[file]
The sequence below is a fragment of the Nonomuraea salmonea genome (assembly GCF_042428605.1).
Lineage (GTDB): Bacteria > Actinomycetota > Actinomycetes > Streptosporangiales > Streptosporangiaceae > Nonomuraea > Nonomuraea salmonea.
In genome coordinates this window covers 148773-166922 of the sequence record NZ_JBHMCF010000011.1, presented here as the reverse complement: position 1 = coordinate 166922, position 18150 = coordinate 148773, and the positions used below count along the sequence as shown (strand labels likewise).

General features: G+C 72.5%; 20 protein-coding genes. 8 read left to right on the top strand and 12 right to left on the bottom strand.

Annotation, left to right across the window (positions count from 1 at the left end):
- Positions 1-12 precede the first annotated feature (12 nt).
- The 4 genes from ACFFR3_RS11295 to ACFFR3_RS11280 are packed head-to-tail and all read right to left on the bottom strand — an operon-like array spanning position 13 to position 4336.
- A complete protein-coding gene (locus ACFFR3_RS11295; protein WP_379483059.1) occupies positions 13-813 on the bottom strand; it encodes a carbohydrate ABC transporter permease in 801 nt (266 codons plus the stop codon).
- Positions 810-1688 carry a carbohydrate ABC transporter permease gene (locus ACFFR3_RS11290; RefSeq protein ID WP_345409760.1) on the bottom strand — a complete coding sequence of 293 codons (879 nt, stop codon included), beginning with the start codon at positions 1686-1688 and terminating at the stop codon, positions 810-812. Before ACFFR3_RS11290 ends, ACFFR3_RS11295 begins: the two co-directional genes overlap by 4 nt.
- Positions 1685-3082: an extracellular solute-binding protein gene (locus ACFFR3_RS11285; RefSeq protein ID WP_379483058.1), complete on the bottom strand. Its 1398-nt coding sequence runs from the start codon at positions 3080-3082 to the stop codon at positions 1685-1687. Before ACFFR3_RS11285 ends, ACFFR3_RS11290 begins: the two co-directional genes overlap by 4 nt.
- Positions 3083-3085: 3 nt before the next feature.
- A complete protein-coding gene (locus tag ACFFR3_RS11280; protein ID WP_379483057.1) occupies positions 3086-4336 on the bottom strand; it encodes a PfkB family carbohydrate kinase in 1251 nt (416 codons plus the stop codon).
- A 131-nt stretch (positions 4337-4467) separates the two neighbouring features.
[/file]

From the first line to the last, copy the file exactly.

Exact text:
The sequence below is a fragment of the Nonomuraea salmonea genome (assembly GCF_042428605.1).
Lineage (GTDB): Bacteria > Actinomycetota > Actinomycetes > Streptosporangiales > Streptosporangiaceae > Nonomuraea > Nonomuraea salmonea.
In genome coordinates this window covers 148773-166922 of the sequence record NZ_JBHMCF010000011.1, presented here as the reverse complement: position 1 = coordinate 166922, position 18150 = coordinate 148773, and the positions used below count along the sequence as shown (strand labels likewise).

General features: G+C 72.5%; 20 protein-coding genes. 8 read left to right on the top strand and 12 right to left on the bottom strand.

Annotation, left to right across the window (positions count from 1 at the left end):
- Positions 1-12 precede the first annotated feature (12 nt).
- The 4 genes from ACFFR3_RS11295 to ACFFR3_RS11280 are packed head-to-tail and all read right to left on the bottom strand — an operon-like array spanning position 13 to position 4336.
- A complete protein-coding gene (locus ACFFR3_RS11295; protein WP_379483059.1) occupies positions 13-813 on the bottom strand; it encodes a carbohydrate ABC transporter permease in 801 nt (266 codons plus the stop codon).
- Positions 810-1688 carry a carbohydrate ABC transporter permease gene (locus ACFFR3_RS11290; RefSeq protein ID WP_345409760.1) on the bottom strand — a complete coding sequence of 293 codons (879 nt, stop codon included), beginning with the start codon at positions 1686-1688 and terminating at the stop codon, positions 810-812. Before ACFFR3_RS11290 ends, ACFFR3_RS11295 begins: the two co-directional genes overlap by 4 nt.
- Positions 1685-3082: an extracellular solute-binding protein gene (locus ACFFR3_RS11285; RefSeq protein ID WP_379483058.1), complete on the bottom strand. Its 1398-nt coding sequence runs from the start codon at positions 3080-3082 to the stop codon at positions 1685-1687. Before ACFFR3_RS11285 ends, ACFFR3_RS11290 begins: the two co-directional genes overlap by 4 nt.
- Positions 3083-3085: 3 nt before the next feature.
- A complete protein-coding gene (locus tag ACFFR3_RS11280; protein ID WP_379483057.1) occupies positions 3086-4336 on the bottom strand; it encodes a PfkB family carbohydrate kinase in 1251 nt (416 codons plus the stop codon).
- A 131-nt stretch (positions 4337-4467) separates the two neighbouring features.